Two restaurant icons reopen

By Don Fowler
Posted 11/5/20

By Don Fowler TWIN OAKS Cranston's Twin Oaks restaurant has survived prohibition, fire, flood and pandemic, serving its classic meals through good times and bad. The iconic establishment served take-out and offered patio dining through the spring and

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Two restaurant icons reopen



Cranston’s Twin Oaks restaurant has survived prohibition, fire, flood and pandemic, serving its classic meals through good times and bad.

The iconic establishment served take-out and offered patio dining through the spring and summer and reopened to limited-seating indoor dining, only to be closed for a week due to COVID-19 complications.

The DeAngelis family took the proper precautions and the restaurant reopened this week.

We have been “regulars” since 1965, when a quahog pie and salad with Roquefort set us back a buck and my daughter’s favorite meal was toasted cheese and fries.

While prices have risen with the times, quality and service have remained high.

Over the years, we have ordered just about everything on the menu, including their daily specials.

While open steak and baked stuffed shrimp and are favorites for Joyce and I, respectively, we also enjoy the following less expensive menu items:

Provini veal cutlet ($11.95 for half order). Tender real veal with red or brown gravy. I prefer brown with mashed potatoes. Joyce likes red with pasta.

Fried shrimp (five, $19.95). Large, tender, tasty.

Baked scrod with seafood dressing ($15.25). Perfectly cooked. Served piping hot with Ritz cracker and butter topping.

New England boiled dinner ($13.95). Thursday special with tender corned beef, potato, carrots, and onions. Huge serving. Add a little hot brown mustard.

Meatloaf ($13.95). Tuesday special. Not the yuppie gourmet kind. Old-fashioned meatloaf like mom used to make, with mashed potato, brown gravy and coleslaw.

Wild Oaker ($9.95). A gigantic sandwich of white turkey meat, dressing and a dab of cranberry sauce.

Burgers. Ranging in price from $9 to Joyce’s favorite Canadian burger ($11.25). And you can get it the way she likes it: rare!

Twin Oaks is one of the few restaurants that serves a fried smelt appetizer ($8.75). It’s enough for two, served hot, with tartar sauce.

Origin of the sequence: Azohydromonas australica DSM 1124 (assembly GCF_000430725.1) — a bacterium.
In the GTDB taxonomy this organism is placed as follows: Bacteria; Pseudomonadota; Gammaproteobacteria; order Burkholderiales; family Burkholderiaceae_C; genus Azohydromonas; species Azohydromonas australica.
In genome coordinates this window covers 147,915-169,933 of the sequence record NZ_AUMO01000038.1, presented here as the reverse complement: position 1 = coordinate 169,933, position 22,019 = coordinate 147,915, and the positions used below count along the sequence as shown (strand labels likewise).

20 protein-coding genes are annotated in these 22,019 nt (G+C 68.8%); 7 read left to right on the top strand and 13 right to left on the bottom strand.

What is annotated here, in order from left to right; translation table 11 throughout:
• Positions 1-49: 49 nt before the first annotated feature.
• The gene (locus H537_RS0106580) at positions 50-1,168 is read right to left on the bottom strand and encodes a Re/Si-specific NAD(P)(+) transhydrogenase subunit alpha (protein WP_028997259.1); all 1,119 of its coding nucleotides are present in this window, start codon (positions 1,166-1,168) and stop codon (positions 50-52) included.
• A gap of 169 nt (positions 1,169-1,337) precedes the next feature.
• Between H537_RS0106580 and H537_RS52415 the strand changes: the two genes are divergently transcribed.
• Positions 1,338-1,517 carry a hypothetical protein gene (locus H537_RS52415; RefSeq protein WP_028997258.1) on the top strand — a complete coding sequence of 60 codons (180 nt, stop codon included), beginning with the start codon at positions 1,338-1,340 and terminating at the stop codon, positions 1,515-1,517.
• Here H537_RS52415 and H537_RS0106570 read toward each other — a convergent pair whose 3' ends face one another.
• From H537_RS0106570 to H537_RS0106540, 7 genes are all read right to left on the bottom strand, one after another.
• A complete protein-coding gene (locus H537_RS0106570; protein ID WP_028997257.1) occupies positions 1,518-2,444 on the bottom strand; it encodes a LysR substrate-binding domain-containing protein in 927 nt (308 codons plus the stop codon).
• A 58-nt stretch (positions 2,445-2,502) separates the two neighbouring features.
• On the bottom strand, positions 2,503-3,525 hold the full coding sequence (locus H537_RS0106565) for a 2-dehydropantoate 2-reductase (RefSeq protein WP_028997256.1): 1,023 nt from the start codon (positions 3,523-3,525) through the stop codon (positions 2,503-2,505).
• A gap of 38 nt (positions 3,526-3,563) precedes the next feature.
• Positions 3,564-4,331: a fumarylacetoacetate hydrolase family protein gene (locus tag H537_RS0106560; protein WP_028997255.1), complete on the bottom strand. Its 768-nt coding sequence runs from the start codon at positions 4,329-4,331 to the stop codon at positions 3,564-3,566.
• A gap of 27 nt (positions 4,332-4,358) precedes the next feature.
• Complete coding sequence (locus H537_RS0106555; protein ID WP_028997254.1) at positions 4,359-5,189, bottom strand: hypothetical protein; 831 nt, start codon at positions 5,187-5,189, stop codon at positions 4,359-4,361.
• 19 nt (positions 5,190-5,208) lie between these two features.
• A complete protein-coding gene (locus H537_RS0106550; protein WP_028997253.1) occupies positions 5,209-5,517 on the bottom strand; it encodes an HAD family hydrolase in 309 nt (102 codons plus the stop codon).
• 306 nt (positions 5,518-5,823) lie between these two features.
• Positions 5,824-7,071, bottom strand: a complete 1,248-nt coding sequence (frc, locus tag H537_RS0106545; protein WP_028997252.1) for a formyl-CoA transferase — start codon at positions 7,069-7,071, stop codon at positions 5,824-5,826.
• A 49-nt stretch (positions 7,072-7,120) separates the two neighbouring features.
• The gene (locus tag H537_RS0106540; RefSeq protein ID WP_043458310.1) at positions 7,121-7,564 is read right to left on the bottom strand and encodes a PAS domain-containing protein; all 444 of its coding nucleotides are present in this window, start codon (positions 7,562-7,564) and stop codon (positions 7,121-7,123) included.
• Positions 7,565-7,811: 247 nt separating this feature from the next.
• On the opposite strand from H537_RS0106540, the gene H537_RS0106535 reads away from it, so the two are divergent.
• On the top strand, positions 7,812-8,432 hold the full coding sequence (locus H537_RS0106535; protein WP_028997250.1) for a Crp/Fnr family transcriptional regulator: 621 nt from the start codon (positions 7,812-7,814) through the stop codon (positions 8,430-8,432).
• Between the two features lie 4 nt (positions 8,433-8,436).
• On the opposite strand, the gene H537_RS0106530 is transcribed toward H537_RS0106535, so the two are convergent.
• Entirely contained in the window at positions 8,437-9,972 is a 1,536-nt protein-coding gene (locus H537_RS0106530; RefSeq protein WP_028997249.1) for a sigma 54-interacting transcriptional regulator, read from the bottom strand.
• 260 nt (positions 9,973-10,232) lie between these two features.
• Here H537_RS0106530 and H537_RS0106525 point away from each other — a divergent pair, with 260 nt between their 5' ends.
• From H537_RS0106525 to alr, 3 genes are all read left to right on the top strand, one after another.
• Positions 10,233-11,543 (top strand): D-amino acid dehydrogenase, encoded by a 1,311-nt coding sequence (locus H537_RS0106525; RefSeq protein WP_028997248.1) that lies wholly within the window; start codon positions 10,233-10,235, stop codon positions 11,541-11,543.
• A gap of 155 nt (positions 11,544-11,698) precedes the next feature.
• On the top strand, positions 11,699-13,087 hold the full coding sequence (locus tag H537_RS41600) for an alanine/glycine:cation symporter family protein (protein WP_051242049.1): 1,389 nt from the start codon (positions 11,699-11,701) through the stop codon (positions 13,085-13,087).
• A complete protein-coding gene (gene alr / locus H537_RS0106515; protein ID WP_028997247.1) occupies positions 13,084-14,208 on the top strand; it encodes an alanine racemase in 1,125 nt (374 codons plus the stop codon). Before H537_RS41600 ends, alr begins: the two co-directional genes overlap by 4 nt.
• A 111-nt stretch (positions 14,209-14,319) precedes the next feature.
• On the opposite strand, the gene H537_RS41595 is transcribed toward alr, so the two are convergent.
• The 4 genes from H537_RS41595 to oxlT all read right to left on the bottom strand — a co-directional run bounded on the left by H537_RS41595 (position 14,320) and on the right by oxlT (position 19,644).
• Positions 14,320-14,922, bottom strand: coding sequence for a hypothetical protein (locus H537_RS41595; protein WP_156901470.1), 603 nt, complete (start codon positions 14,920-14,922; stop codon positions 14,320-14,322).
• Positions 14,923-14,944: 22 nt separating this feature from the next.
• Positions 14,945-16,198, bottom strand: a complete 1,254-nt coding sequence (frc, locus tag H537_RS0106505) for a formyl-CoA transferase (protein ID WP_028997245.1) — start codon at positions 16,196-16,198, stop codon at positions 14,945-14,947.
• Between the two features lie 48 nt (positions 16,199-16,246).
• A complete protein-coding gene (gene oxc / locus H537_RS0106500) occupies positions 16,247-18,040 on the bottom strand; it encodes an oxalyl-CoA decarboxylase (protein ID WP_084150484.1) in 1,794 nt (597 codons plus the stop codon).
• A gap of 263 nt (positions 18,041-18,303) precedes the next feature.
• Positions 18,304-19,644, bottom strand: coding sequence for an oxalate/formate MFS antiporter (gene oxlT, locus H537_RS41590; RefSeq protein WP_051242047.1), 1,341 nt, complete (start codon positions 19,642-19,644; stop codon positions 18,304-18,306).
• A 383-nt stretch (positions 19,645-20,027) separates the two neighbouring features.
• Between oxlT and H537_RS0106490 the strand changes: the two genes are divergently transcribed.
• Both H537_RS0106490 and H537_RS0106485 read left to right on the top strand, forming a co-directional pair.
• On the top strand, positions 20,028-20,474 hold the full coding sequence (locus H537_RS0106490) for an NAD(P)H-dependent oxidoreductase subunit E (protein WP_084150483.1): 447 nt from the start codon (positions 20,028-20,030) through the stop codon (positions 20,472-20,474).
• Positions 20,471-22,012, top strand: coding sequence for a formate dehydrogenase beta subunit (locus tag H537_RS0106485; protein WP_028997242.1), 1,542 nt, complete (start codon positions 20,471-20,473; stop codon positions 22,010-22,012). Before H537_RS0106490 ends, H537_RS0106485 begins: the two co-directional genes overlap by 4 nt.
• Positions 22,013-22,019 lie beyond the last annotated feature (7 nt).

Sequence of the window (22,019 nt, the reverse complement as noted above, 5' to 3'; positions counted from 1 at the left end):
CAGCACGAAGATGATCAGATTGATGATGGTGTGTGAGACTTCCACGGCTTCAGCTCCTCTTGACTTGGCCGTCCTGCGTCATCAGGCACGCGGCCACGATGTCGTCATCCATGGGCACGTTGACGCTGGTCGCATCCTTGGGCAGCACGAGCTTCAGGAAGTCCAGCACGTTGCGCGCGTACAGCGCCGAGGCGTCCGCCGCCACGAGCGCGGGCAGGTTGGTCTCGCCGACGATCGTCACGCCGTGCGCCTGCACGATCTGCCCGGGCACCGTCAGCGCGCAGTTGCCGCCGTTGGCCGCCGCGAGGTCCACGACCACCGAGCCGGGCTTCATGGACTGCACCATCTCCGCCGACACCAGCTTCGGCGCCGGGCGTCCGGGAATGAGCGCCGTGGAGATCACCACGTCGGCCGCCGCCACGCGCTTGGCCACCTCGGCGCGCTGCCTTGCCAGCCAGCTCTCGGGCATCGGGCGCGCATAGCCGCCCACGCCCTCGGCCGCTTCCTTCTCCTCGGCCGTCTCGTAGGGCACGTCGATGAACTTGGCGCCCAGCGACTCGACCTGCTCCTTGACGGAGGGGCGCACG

And for that special lunch, how about calves liver and onions ($10.50)? Joyce ordered it once and everybody in the Founders Room turned to see who that crazy woman was.

My favorite Friday night meal is their fried fish ($13.95), which literally hangs over the large plate and is enough for another meal. A side of pasta makes for a perfect combination.


Every year since our now-married grandchildren were in pre-school, we have held a May get-together at Wright’s Farm. Traveling from Connecticut and parts of Rhode Island, we have gathered for food and fellowship at the humongous facility with its many rooms and long tables.

This was the first year we missed. But thanks to Wright’s Farm’s reopening this week, a few of us will be able to carry on the tradition. (Sorry, Connecticut, you’re not included.)

With so much room in the barn-like structure, Wright’s is able to social distance and still serve more people than most restaurants.

Service is fast and efficient, and asking for more food is expected.

Pitchers of water and soda, and perhaps a drink from the bar, start things off.

No need to look at a menu, as with the exception of substituting a steak for chicken (at an additional price), you know exactly what you are going to be getting.

You start with the salad bowls and a dressing, sold in their gift shop, that is as good as it gets. Fresh rolls and butter do a good job of filling up the young ones before the main meal arrives.

Bowls of hot, juicy chicken are brought to the table, giving you the choice of legs, thighs, and breasts. My son still holds the record for number of pieces consumed.

Bowls of shells and sauce and fries accompany the chicken.

There is something about the fries and how they are prepared that make them taste better than those served in other establishments, causing the waitpersons to return with many refills.

Before you know it, the meal is over and everyone is stuffed.

Now is the time for adults to relax with a cup of coffee and kids, no matter how full, to enjoy a dish of ice cream.

We often return to the huge waiting areas to visit a bit longer, while the younger ones (they are not so young now) head for the gift shop.

Welcome back, Wright’s Farm!


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